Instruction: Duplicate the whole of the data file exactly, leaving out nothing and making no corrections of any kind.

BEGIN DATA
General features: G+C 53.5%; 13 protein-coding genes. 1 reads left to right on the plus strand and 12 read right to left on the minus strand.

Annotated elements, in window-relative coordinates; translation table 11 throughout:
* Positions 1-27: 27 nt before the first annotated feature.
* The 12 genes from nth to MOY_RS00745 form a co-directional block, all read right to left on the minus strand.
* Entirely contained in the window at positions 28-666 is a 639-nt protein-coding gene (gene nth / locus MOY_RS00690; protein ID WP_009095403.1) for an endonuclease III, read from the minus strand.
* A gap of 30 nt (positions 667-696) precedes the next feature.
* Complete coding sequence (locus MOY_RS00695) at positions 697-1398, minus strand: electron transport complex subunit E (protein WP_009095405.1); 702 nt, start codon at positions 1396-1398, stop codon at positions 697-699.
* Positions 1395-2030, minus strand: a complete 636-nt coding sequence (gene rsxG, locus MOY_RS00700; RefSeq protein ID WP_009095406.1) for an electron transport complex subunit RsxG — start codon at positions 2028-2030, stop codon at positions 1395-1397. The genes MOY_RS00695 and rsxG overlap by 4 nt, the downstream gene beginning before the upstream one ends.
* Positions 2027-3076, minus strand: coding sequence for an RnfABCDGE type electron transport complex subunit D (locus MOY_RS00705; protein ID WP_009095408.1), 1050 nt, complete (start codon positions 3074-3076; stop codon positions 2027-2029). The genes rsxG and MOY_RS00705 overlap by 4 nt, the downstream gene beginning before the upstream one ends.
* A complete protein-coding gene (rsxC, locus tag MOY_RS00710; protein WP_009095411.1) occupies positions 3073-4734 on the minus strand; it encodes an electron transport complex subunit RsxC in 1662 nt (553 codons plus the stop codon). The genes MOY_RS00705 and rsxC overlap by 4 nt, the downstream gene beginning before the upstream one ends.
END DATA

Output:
General features: G+C 53.5%; 13 protein-coding genes. 1 reads left to right on the plus strand and 12 read right to left on the minus strand.

Annotated elements, in window-relative coordinates; translation table 11 throughout:
* Positions 1-27: 27 nt before the first annotated feature.
* The 12 genes from nth to MOY_RS00745 form a co-directional block, all read right to left on the minus strand.
* Entirely contained in the window at positions 28-666 is a 639-nt protein-coding gene (gene nth / locus MOY_RS00690; protein ID WP_009095403.1) for an endonuclease III, read from the minus strand.
* A gap of 30 nt (positions 667-696) precedes the next feature.
* Complete coding sequence (locus MOY_RS00695) at positions 697-1398, minus strand: electron transport complex subunit E (protein WP_009095405.1); 702 nt, start codon at positions 1396-1398, stop codon at positions 697-699.
* Positions 1395-2030, minus strand: a complete 636-nt coding sequence (gene rsxG, locus MOY_RS00700; RefSeq protein ID WP_009095406.1) for an electron transport complex subunit RsxG — start codon at positions 2028-2030, stop codon at positions 1395-1397. The genes MOY_RS00695 and rsxG overlap by 4 nt, the downstream gene beginning before the upstream one ends.
* Positions 2027-3076, minus strand: coding sequence for an RnfABCDGE type electron transport complex subunit D (locus MOY_RS00705; protein ID WP_009095408.1), 1050 nt, complete (start codon positions 3074-3076; stop codon positions 2027-2029). The genes rsxG and MOY_RS00705 overlap by 4 nt, the downstream gene beginning before the upstream one ends.
* A complete protein-coding gene (rsxC, locus tag MOY_RS00710; protein WP_009095411.1) occupies positions 3073-4734 on the minus strand; it encodes an electron transport complex subunit RsxC in 1662 nt (553 codons plus the stop codon). The genes MOY_RS00705 and rsxC overlap by 4 nt, the downstream gene beginning before the upstream one ends.